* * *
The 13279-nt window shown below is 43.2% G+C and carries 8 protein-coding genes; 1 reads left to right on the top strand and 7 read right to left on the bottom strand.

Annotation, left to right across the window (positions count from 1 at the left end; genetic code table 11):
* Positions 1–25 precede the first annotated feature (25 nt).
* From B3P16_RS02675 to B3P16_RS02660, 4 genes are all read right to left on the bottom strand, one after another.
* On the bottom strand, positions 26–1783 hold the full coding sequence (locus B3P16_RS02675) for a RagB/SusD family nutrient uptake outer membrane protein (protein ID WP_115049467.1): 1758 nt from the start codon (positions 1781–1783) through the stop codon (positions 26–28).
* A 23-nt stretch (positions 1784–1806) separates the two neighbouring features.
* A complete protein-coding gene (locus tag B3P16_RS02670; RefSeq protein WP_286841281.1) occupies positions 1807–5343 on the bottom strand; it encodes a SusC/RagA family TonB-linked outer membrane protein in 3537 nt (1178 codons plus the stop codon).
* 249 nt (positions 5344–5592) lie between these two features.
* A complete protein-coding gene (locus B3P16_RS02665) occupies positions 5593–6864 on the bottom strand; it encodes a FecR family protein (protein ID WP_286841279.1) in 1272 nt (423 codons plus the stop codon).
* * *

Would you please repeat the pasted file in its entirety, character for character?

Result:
The 13279-nt window shown below is 43.2% G+C and carries 8 protein-coding genes; 1 reads left to right on the top strand and 7 read right to left on the bottom strand.

Annotation, left to right across the window (positions count from 1 at the left end; genetic code table 11):
* Positions 1–25 precede the first annotated feature (25 nt).
* From B3P16_RS02675 to B3P16_RS02660, 4 genes are all read right to left on the bottom strand, one after another.
* On the bottom strand, positions 26–1783 hold the full coding sequence (locus B3P16_RS02675) for a RagB/SusD family nutrient uptake outer membrane protein (protein ID WP_115049467.1): 1758 nt from the start codon (positions 1781–1783) through the stop codon (positions 26–28).
* A 23-nt stretch (positions 1784–1806) separates the two neighbouring features.
* A complete protein-coding gene (locus tag B3P16_RS02670; RefSeq protein WP_286841281.1) occupies positions 1807–5343 on the bottom strand; it encodes a SusC/RagA family TonB-linked outer membrane protein in 3537 nt (1178 codons plus the stop codon).
* 249 nt (positions 5344–5592) lie between these two features.
* A complete protein-coding gene (locus B3P16_RS02665) occupies positions 5593–6864 on the bottom strand; it encodes a FecR family protein (protein ID WP_286841279.1) in 1272 nt (423 codons plus the stop codon).